2 Samuel 14
Complete Jewish Bible
14 Yo’av the son of Tz’ruyah perceived that the king missed Avshalom; 2 so Yo’av sent to T’koa, brought from there a clever woman and said to her, “Please, pretend you’re a mourner. Put on mourning clothes, and don’t anoint yourself with oil, but appear to be a woman who has mourned for the dead a long time. 3 Go in to the king and speak to him in this fashion — ” and then Yo’av told her just what to say. 4 When the woman of T’koa spoke to the king, she fell down with her face to the ground, prostrating herself, and said, “King, help!” 5 The king said to her, “What’s the trouble?” She answered, “I’m a widow. After my husband died, 6 my two sons were out in the field; and they got into a fight with each other. There was no one to separate them, and one hit the other and killed him. 7 Now the whole family has come against me, your servant; they’re saying, ‘Hand over the one who hit his brother, so that we can put him to death for killing his brother.’ They want to destroy the heir as well and thus quench my one remaining coal; then my husband will have neither name nor survivor anywhere on earth.”
8 The king said to the woman, “Go back home; I myself will decide what to do about you.” 9 The woman of T’koa said to the king, “My lord, king, let the guilt be on me and my father’s family; the king and his throne be guiltless.” 10 The king answered, “If anyone says anything to you, bring him to me; and he won’t bother you any more.” 11 “Please,” she said, “let the king swear by Adonai your God that the blood avengers won’t do any more destroying, so they won’t destroy my son.” He said, “As Adonai lives, not one of your son’s hairs will fall to the ground.”
12 Then the woman said, “Please allow your servant to say something else to my lord the king.” “Go on,” he replied. 13 The woman said, “Why is it, then, that you have produced a situation exactly like this against God’s people? By saying what you have said, the king has virtually incriminated himself — in that the king does not bring home again the son he banished. 14 For we will all die someday; we’ll be like water spilled on the ground that can’t be gathered up again; and God makes no exception for anyone. The king should think of some way to keep the son he banished from being forever an outcast. 15 Now the reason I came to speak about this matter to my lord the king is that the people were intimidating me; so your servant said, ‘I will speak now to the king; maybe the king will do what his servant is asking. 16 For the king will listen and rescue his servant from the hands of those who would destroy me and my son together from our share of God’s inheritance.’ 17 Then your servant said, ‘Please let my lord the king say something that will give me relief; for my lord the king is like an angel of God in discerning good from bad — and may Adonai your God be with you.’”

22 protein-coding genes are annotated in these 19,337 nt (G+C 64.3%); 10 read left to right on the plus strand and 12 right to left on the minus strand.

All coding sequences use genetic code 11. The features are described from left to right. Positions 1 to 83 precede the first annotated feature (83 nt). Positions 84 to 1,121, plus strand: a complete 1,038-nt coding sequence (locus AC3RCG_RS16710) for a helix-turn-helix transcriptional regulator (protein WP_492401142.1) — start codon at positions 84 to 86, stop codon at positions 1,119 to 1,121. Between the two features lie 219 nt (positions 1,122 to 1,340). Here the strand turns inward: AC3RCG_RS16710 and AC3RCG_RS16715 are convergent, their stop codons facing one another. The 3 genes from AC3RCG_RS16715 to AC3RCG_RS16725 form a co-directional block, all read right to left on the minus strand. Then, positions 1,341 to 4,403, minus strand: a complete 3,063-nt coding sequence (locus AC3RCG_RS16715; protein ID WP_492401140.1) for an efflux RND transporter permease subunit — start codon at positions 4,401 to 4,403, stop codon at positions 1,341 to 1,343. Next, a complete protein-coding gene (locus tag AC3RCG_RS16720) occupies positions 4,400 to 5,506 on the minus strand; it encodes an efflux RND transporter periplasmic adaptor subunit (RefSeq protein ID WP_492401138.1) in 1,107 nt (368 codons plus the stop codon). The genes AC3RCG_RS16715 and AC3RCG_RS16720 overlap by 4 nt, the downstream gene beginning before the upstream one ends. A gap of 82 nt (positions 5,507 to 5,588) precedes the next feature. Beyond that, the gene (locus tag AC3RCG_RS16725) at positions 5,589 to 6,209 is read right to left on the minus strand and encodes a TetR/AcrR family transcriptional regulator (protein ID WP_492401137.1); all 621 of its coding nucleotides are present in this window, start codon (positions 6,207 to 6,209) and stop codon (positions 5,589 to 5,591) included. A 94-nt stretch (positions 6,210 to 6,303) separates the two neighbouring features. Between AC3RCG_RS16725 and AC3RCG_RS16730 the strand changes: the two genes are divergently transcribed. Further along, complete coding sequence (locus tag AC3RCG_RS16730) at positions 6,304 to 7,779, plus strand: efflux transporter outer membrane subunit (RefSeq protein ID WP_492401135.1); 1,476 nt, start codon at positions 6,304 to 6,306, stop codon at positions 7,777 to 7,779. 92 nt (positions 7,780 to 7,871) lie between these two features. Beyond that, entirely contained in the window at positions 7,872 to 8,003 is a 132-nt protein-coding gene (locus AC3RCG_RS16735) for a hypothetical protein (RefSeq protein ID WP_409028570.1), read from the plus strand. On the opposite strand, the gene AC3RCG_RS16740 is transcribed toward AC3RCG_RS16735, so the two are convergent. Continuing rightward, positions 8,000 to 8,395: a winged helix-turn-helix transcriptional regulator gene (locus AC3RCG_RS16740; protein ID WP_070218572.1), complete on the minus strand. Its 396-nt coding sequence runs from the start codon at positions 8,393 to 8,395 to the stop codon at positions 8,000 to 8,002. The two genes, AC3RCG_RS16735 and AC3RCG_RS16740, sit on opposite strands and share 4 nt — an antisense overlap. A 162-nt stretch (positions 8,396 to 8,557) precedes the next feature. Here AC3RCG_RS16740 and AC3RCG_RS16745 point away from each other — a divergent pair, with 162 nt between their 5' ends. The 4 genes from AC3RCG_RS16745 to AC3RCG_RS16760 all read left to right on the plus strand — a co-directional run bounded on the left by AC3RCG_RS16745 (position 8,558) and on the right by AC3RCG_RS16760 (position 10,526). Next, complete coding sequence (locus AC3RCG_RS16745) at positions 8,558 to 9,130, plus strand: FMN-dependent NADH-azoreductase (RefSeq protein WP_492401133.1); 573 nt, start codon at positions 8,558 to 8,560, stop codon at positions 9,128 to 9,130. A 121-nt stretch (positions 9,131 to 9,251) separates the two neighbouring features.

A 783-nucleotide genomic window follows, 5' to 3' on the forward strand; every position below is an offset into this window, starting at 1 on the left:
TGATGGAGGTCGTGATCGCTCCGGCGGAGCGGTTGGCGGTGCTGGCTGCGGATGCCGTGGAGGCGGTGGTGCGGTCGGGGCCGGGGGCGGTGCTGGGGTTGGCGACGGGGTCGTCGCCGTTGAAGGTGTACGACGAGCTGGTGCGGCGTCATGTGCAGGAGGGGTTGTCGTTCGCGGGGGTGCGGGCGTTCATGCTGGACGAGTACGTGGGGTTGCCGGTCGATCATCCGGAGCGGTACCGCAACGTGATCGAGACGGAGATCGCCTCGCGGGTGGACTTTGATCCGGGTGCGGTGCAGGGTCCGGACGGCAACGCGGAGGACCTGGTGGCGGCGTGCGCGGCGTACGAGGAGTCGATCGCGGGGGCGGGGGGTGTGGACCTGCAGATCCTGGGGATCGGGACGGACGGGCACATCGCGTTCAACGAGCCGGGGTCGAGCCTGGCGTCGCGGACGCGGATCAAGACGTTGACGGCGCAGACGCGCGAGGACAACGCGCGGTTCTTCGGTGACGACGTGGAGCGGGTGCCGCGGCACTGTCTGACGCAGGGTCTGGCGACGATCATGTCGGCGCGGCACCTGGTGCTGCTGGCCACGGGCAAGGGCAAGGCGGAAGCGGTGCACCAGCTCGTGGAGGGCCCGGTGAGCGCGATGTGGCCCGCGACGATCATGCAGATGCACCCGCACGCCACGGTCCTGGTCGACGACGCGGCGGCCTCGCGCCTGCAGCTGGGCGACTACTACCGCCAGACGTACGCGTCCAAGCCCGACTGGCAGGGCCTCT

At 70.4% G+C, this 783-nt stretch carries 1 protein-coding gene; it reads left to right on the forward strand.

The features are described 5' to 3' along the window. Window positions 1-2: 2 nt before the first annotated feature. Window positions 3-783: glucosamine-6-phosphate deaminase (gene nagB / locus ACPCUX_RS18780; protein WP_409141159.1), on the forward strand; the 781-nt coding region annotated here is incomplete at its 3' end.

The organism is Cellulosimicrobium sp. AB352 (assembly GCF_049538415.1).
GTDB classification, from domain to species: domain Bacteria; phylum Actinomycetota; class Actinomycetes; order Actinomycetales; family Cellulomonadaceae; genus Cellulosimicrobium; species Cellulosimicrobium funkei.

18 The king then answered the woman: “I’m going to ask you a question, and please don’t hide anything from me.” The woman said, “Let my lord the king now speak.” 19 The king asked, “Did Yo’av put you up to this?” The woman answered, “As you live, my lord the king, when my lord the king speaks, no one can avoid the issue by turning either right or left. Yes, it was your servant Yo’av who had me do this, and he put in my mouth every word you have heard your servant say. 20 Your servant Yo’av did this in order to bring about some change in the situation. But my lord is wise, he has the wisdom of an angel of God when it comes to understanding anything going on in the land.”
21 The king said to Yo’av, “All right, I am granting this request. Go, and bring back young Avshalom.” 22 Yo’av fell to the ground on his face, prostrating himself, and blessed the king; Yo’av said, “Today your servant knows that I have won your favor, my lord, king, because the king has done what your servant requested.” 23 Then Yo’av got up, went to G’shur and brought Avshalom to Yerushalayim. 24 However, the king said, “Let him return to his own house, but he is not to appear in my presence.” So Avshalom returned to his own house and did not appear before the king.
25 Now in all Isra’el there was no one more praised for his beauty than Avshalom — there was no defect on him from the sole of his foot to the crown of his head. 26 He would cut his hair only once a year, at the end of the year; and the only reason he cut it then was because it weighed him down. He weighed the hair from his head at 200 shekels (using the royal weight) [about five pounds]. 27 To Avshalom were born three sons and one daughter, whose name was Tamar; she was a beautiful woman.
28 Avshalom lived two years in Yerushalayim without appearing before the king. 29 Then Avshalom summoned Yo’av, planning to send him to the king; but he refused to come to him. He summoned him a second time, but he still wouldn’t come. 30 So he said to his servants, “See, Yo’av’s field is close to mine, and he has barley there; go, and set it on fire.” Avshalom’s servants set the field on fire. 31 Then Yo’av got up, went to Avshalom at his house and asked him, “Why did your servants set my field on fire?” 32 Avshalom answered Yo’av, “Look, I sent a message to you to come here, so that I could send you to the king to ask, ‘Why did I come from G’shur? It would have been better for me if I had stayed there. So now, let me appear before the king; and if I’m guilty of anything, he can kill me.’”
33 Yo’av went to the king and told him; and when he had called for Avshalom, he went to the king and prostrated himself with his face to the ground before the king. Then the king kissed Avshalom.